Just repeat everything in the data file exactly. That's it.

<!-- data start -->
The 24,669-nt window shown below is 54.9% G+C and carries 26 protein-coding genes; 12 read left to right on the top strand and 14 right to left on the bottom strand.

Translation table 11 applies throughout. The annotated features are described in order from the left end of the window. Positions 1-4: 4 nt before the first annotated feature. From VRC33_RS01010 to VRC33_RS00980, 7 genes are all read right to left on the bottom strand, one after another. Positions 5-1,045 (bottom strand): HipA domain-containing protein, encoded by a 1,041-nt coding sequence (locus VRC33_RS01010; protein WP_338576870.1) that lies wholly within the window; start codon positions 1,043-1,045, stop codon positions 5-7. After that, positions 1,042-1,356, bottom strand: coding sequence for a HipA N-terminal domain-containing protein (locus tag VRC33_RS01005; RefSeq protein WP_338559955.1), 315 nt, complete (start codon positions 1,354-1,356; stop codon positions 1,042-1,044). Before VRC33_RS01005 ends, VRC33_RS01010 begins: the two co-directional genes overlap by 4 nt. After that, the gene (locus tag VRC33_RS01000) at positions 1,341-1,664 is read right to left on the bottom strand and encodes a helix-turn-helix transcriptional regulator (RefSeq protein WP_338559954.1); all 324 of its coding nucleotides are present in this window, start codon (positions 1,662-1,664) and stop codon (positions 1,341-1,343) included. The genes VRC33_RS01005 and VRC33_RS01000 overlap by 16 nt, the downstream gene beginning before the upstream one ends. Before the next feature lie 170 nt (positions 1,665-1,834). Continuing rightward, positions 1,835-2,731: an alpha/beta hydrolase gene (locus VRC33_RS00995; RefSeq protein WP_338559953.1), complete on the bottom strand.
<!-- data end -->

The 24,669-nt window shown below is 54.9% G+C and carries 26 protein-coding genes; 12 read left to right on the top strand and 14 right to left on the bottom strand.

Translation table 11 applies throughout. The annotated features are described in order from the left end of the window. Positions 1-4: 4 nt before the first annotated feature. From VRC33_RS01010 to VRC33_RS00980, 7 genes are all read right to left on the bottom strand, one after another. Positions 5-1,045 (bottom strand): HipA domain-containing protein, encoded by a 1,041-nt coding sequence (locus VRC33_RS01010; protein WP_338576870.1) that lies wholly within the window; start codon positions 1,043-1,045, stop codon positions 5-7. After that, positions 1,042-1,356, bottom strand: coding sequence for a HipA N-terminal domain-containing protein (locus tag VRC33_RS01005; RefSeq protein WP_338559955.1), 315 nt, complete (start codon positions 1,354-1,356; stop codon positions 1,042-1,044). Before VRC33_RS01005 ends, VRC33_RS01010 begins: the two co-directional genes overlap by 4 nt. After that, the gene (locus tag VRC33_RS01000) at positions 1,341-1,664 is read right to left on the bottom strand and encodes a helix-turn-helix transcriptional regulator (RefSeq protein WP_338559954.1); all 324 of its coding nucleotides are present in this window, start codon (positions 1,662-1,664) and stop codon (positions 1,341-1,343) included. The genes VRC33_RS01005 and VRC33_RS01000 overlap by 16 nt, the downstream gene beginning before the upstream one ends. Before the next feature lie 170 nt (positions 1,665-1,834). Continuing rightward, positions 1,835-2,731: an alpha/beta hydrolase gene (locus VRC33_RS00995; RefSeq protein WP_338559953.1), complete on the bottom strand.